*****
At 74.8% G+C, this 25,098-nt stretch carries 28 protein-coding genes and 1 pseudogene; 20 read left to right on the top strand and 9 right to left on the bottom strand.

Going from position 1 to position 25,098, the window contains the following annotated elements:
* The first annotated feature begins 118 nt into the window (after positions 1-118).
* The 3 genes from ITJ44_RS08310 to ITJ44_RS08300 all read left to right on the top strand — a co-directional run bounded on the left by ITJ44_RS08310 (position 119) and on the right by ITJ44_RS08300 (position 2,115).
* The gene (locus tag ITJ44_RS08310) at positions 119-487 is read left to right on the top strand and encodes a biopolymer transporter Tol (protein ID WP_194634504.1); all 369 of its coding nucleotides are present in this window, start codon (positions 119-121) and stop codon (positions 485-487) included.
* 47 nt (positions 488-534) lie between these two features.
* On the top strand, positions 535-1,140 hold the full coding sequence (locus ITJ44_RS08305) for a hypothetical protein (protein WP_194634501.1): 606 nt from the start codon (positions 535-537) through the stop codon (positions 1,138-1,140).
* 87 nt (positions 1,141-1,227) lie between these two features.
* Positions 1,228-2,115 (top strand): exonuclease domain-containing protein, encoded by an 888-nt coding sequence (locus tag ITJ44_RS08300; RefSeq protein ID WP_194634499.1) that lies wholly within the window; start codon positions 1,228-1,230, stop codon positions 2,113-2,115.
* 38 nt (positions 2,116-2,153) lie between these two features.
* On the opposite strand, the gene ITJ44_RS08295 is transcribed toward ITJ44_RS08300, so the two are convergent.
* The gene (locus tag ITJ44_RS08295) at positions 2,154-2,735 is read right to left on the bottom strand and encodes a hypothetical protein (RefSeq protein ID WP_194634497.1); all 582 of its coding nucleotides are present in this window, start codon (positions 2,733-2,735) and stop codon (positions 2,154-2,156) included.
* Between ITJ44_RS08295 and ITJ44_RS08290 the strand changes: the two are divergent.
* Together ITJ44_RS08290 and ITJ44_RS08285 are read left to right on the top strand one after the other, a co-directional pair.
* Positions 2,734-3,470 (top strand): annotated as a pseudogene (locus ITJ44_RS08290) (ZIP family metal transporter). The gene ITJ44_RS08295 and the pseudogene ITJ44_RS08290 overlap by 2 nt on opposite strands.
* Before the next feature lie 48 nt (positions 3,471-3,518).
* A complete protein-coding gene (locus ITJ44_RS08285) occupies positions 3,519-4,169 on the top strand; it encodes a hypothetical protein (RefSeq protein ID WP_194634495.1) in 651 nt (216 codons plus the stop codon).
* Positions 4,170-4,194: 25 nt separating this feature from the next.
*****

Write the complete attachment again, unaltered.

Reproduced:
At 74.8% G+C, this 25,098-nt stretch carries 28 protein-coding genes and 1 pseudogene; 20 read left to right on the top strand and 9 right to left on the bottom strand.

Going from position 1 to position 25,098, the window contains the following annotated elements:
* The first annotated feature begins 118 nt into the window (after positions 1-118).
* The 3 genes from ITJ44_RS08310 to ITJ44_RS08300 all read left to right on the top strand — a co-directional run bounded on the left by ITJ44_RS08310 (position 119) and on the right by ITJ44_RS08300 (position 2,115).
* The gene (locus tag ITJ44_RS08310) at positions 119-487 is read left to right on the top strand and encodes a biopolymer transporter Tol (protein ID WP_194634504.1); all 369 of its coding nucleotides are present in this window, start codon (positions 119-121) and stop codon (positions 485-487) included.
* 47 nt (positions 488-534) lie between these two features.
* On the top strand, positions 535-1,140 hold the full coding sequence (locus ITJ44_RS08305) for a hypothetical protein (protein WP_194634501.1): 606 nt from the start codon (positions 535-537) through the stop codon (positions 1,138-1,140).
* 87 nt (positions 1,141-1,227) lie between these two features.
* Positions 1,228-2,115 (top strand): exonuclease domain-containing protein, encoded by an 888-nt coding sequence (locus tag ITJ44_RS08300; RefSeq protein ID WP_194634499.1) that lies wholly within the window; start codon positions 1,228-1,230, stop codon positions 2,113-2,115.
* 38 nt (positions 2,116-2,153) lie between these two features.
* On the opposite strand, the gene ITJ44_RS08295 is transcribed toward ITJ44_RS08300, so the two are convergent.
* The gene (locus tag ITJ44_RS08295) at positions 2,154-2,735 is read right to left on the bottom strand and encodes a hypothetical protein (RefSeq protein ID WP_194634497.1); all 582 of its coding nucleotides are present in this window, start codon (positions 2,733-2,735) and stop codon (positions 2,154-2,156) included.
* Between ITJ44_RS08295 and ITJ44_RS08290 the strand changes: the two are divergent.
* Together ITJ44_RS08290 and ITJ44_RS08285 are read left to right on the top strand one after the other, a co-directional pair.
* Positions 2,734-3,470 (top strand): annotated as a pseudogene (locus ITJ44_RS08290) (ZIP family metal transporter). The gene ITJ44_RS08295 and the pseudogene ITJ44_RS08290 overlap by 2 nt on opposite strands.
* Before the next feature lie 48 nt (positions 3,471-3,518).
* A complete protein-coding gene (locus ITJ44_RS08285) occupies positions 3,519-4,169 on the top strand; it encodes a hypothetical protein (RefSeq protein ID WP_194634495.1) in 651 nt (216 codons plus the stop codon).
* Positions 4,170-4,194: 25 nt separating this feature from the next.